# Min-convex function as constraint

I have a constraint that is as follows:

$$Ax - f(x) \leq 0$$

where $$f(x)=min_y(g(x,y))$$. Which is convex. I can even get the gradient in $$x$$. How can I reformulate my constraint? or what approach should/could I follow to solve a problem like this?

If $$y$$ was binary (and that is added to the minimization function $$f(x)$$. Could I still solve this? Do you have any tips or reading that I could do about this?

Note that $$x$$ and $$y$$ are vectors of variables.

In case $$y$$ belongs to a finite domain (e.g., if binary), you can split your difficult constraint into multiple simpler (one for each element of the domain) using: $$Ax \leq \min_y g(x,y) \quad\Longleftrightarrow\quad Ax \leq g(x,y) \;\; \forall y.$$

In case $$y$$ belongs to an infinite domain (e.g., continuous) you can reformulate if you are able to derive a strong dual problem, satisfying $$\min_y g(x,y) = \max_\lambda h(x,\lambda)$$, in which case you end up with a single constraint $$Ax \leq \min_y g(x,y) = \max_\lambda h(x,\lambda) \quad\Longleftrightarrow\quad Ax \leq h(x,\lambda).$$

EDIT: One way to derive a strong dual is by first reformulating to some well-known standard form. As example, if $$\min_y g(x,y)$$ could be reformulated as a linear optimization problem with $$đť‘Ą$$ as the cost coefficient, then $$\begin{array}{rcl} \min_y g(x,y) &=& \min\{ x^T y \;:\; By = b,\; y \geq 0 \},\\ &=& \max\{ b^T \lambda \;:\; B^T\lambda \leq x \}, \end{array}$$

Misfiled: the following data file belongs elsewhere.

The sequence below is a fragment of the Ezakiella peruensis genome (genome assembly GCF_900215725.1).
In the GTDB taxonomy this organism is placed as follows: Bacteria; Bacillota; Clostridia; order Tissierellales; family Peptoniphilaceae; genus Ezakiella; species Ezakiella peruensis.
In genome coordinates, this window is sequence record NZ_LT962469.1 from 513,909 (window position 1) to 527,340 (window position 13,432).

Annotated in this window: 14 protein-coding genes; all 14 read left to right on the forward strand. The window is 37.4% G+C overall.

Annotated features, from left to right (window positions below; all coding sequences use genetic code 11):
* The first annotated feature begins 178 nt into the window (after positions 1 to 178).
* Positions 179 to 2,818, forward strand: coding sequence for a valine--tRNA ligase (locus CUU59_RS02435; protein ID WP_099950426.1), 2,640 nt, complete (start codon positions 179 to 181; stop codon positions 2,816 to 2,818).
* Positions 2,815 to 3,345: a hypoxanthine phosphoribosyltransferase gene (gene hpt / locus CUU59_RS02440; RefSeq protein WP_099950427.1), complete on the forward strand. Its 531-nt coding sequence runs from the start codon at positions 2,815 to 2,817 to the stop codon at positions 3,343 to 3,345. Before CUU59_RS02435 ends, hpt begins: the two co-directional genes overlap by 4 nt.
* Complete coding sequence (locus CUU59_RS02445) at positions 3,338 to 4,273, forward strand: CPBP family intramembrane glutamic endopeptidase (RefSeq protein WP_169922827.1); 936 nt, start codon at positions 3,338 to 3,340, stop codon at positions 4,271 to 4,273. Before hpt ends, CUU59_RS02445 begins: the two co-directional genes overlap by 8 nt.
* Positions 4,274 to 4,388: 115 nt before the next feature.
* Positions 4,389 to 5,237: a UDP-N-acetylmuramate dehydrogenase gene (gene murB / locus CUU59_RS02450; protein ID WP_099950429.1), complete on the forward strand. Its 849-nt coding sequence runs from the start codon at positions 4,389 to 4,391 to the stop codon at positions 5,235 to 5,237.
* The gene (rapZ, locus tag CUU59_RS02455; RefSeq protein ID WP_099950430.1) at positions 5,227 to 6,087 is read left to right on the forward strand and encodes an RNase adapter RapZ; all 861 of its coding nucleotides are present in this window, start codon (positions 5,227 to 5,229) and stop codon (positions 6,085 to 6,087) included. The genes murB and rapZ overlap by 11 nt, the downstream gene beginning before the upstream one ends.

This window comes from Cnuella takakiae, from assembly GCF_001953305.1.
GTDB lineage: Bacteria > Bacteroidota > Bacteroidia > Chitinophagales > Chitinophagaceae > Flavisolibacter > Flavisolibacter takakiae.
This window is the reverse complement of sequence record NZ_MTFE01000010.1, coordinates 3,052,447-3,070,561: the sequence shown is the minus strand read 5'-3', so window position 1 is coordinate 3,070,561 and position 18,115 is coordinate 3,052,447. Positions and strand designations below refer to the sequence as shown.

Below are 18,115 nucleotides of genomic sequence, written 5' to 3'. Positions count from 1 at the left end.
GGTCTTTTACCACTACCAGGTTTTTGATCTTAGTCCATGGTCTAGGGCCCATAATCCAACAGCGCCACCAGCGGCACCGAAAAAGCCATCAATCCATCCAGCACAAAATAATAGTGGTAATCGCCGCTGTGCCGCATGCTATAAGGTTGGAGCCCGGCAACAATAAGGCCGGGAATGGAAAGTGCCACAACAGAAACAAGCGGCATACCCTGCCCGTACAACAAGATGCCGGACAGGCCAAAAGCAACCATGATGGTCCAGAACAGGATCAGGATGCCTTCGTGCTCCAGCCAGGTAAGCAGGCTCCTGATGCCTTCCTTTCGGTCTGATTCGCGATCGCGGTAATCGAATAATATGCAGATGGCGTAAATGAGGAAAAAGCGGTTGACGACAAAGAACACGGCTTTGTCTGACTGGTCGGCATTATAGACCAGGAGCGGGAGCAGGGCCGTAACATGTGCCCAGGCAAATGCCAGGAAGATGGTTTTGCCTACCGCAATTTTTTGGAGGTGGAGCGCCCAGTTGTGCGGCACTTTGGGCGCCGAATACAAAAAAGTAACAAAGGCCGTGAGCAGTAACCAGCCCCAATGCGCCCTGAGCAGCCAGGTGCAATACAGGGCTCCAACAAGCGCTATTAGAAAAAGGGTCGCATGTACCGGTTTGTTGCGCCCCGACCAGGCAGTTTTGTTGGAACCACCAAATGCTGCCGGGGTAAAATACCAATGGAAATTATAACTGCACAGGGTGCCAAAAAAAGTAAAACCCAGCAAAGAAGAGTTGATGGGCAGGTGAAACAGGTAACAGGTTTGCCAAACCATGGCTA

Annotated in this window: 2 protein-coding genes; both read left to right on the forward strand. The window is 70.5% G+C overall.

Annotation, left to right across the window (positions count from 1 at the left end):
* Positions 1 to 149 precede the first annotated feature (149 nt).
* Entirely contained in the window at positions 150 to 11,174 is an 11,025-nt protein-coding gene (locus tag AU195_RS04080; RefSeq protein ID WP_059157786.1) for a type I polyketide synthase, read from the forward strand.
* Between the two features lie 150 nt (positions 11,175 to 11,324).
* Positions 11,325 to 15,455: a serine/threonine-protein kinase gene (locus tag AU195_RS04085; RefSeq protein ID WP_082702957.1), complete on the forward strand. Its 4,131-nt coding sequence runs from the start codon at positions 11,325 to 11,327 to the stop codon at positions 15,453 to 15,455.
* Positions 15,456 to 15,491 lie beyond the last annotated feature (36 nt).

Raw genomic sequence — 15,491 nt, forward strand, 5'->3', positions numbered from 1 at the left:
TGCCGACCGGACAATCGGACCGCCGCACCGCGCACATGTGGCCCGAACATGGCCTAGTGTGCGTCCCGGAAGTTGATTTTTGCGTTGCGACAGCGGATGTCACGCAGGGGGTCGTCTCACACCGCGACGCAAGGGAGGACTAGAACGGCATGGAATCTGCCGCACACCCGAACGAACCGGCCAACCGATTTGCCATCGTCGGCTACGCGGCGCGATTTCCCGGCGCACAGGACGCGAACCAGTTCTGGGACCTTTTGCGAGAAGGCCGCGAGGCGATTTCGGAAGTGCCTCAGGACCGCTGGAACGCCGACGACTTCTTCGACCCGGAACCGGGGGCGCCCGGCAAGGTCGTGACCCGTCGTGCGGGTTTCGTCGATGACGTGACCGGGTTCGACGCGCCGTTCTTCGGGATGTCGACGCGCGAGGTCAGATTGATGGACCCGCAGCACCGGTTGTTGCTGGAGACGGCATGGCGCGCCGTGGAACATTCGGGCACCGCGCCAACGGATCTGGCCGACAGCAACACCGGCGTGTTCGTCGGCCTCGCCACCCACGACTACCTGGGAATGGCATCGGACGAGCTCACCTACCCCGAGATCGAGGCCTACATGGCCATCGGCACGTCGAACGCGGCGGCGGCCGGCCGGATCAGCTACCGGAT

holds by linear duality theory, and tells you that it is possible rewrite $$Ax \leq \min_y g(x,y) \quad\Longleftrightarrow\quad Ax \leq b^T \lambda,\;\; B^T\lambda \leq x.$$

For nonlinear functions I recommend going through the conic standard form which has well-studied duality properties. If there exists a conic reformulation, there also exists a conic reformulation that satisfies strong duality to make the trick above work. The MOSEK cookbook is a good source on how to formulate conic optimization problems.

• I don't get how this would work. What if $g(x,y) = \sum_{i_\in I} x_i y_i$? Commented Jun 8, 2023 at 11:06
• Okey, maybe that was a bad example of $g(x,y)$. Maybe more complex something like $g(x,y) = \sum_{i} a_{i} y^1_{i} + \sum_{j} b_j y^j_1 + \sum_{i,j} x^j_i y_i^j$, where $a_i$ and $b_i$ are positive or negative parameters. What I mean, is that if the function is more complex, I could simply do that for each $y$ because it depends on more than one $y$. Commented Jun 8, 2023 at 11:20
• I updated my answer. Commented Jun 8, 2023 at 11:52
• Amazing answer! Thank you! I am learning to work in problems that don't have integer variables. Incredible how it is so different yet so close. Commented Jun 8, 2023 at 15:54